Warner Bros. Discovery Is Sued for Misleading Investors About its Subscriber Count Prior to the Merger

WarnerMedia is accused of cooking it subscriber count by up to 10 million.

A Warner Bros. logo appears in front of a graph charting upwards.
Warner Bros. is accused of cooking its books.
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WarnerMedia inflated its subscriber numbers by as many as 10 million leading up to its merger with Discovery, according to a lawsuit filed in New York (Sept. 23). The lawsuit names Warner Bros. Discovery’s CEO David Zaslav and CFO Gunnar Wiedenfels as defendants. It was filed by the Collinsville Police Pension Board, an Illinois-based shareholder.

Warner Bros. merged with Discovery in April. Zaslav pledged to save $3 billion over two years and has already made major cuts, including CNN’s streaming platform CNN+, original content on HBO Max and its already filmed movie Batgirl. Since the merger, Warner shares have dropped by half, today trading at $11.28. Warner did not immediately respond to the Observer’s request for comment.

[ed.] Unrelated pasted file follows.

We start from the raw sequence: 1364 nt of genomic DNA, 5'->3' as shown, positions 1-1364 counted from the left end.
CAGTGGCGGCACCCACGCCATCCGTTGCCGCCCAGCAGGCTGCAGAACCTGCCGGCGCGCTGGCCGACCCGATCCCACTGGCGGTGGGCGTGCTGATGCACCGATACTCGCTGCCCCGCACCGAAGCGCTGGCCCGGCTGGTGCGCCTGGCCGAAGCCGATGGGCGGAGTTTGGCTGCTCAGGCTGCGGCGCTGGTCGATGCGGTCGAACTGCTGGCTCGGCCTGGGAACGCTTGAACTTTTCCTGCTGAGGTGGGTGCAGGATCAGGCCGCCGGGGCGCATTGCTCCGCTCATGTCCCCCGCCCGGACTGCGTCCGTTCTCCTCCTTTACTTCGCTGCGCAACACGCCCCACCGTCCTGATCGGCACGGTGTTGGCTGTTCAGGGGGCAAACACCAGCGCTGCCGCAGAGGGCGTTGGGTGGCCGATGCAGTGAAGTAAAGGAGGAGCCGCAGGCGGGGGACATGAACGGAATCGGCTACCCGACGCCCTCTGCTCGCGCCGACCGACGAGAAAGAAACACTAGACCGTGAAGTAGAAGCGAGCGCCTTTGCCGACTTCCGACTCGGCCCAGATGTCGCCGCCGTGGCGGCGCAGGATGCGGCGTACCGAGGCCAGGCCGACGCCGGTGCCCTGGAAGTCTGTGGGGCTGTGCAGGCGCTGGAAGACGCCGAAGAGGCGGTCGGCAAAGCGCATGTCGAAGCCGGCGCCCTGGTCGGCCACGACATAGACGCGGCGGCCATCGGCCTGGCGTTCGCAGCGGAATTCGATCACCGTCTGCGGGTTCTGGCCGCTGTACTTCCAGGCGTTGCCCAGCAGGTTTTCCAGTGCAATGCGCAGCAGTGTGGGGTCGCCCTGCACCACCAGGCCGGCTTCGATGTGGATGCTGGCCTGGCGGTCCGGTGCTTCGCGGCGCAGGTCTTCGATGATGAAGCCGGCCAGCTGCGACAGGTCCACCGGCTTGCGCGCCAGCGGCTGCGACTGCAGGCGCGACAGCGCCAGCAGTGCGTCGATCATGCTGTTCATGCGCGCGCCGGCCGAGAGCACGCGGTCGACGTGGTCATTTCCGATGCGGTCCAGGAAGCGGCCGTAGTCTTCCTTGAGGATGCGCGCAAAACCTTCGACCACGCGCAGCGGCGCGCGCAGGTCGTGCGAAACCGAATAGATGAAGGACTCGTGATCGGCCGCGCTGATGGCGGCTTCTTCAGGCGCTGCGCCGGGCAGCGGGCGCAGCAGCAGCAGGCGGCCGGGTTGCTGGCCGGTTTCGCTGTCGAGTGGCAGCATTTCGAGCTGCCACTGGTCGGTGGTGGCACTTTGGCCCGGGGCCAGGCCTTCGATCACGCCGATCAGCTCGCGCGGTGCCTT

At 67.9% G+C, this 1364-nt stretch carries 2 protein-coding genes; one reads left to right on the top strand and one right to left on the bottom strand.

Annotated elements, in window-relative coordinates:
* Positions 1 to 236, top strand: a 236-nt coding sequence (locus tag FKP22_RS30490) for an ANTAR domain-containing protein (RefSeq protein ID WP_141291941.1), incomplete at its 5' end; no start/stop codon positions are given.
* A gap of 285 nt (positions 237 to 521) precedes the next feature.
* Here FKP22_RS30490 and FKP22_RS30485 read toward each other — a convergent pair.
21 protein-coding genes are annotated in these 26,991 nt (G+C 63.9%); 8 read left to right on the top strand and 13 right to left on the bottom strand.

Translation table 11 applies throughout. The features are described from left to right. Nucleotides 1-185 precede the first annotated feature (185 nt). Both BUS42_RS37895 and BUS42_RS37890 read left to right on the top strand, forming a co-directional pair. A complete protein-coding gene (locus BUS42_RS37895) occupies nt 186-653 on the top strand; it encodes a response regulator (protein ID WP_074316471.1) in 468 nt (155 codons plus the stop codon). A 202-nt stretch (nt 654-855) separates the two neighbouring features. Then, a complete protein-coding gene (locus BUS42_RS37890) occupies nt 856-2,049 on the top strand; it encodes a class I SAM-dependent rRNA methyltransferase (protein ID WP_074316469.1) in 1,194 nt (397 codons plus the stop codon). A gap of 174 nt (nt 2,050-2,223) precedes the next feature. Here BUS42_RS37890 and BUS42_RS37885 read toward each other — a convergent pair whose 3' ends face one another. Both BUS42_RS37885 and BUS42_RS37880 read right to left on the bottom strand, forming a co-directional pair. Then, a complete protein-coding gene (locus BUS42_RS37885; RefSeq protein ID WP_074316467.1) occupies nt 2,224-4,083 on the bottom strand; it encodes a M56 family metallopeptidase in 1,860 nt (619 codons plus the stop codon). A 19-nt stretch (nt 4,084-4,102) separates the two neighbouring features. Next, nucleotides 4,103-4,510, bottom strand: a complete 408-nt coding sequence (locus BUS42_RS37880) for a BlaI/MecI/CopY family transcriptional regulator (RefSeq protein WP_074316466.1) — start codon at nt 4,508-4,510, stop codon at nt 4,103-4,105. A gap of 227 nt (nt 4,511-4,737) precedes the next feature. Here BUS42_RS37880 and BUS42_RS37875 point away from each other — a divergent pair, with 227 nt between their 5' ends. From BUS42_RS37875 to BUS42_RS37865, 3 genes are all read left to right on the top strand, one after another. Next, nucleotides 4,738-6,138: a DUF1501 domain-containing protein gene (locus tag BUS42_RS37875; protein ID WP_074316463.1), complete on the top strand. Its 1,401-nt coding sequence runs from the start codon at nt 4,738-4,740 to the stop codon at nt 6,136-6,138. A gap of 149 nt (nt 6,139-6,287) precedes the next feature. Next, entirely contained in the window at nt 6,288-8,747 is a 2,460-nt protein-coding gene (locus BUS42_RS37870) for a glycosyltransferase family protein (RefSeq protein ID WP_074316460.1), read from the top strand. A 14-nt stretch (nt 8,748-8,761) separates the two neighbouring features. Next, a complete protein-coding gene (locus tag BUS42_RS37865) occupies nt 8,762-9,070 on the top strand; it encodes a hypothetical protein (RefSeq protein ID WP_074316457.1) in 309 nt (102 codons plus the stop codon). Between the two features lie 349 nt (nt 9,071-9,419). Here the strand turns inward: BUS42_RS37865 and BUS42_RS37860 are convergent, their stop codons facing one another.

According to the lawsuit, WarnerMedia cooked its subscriber count by including AT&T customers who had access to HBO Max through a bundle deal but didn’t actually sign up.

The lawsuit also states that “adverse information” was known by both WarnerMedia and Discovery prior to the shareholder vote in March to approve the merger but not communicated to shareholders. Among the issues was HBO Max’s unviable rate of customers ending business with the streamer, the company ignoring its non-streaming lines of business and a business model based on growing subscribers count without regard to cost or profitability. Warner Bros. Discovery Is Sued for Misleading Investors About its Subscriber Count Prior to the Merger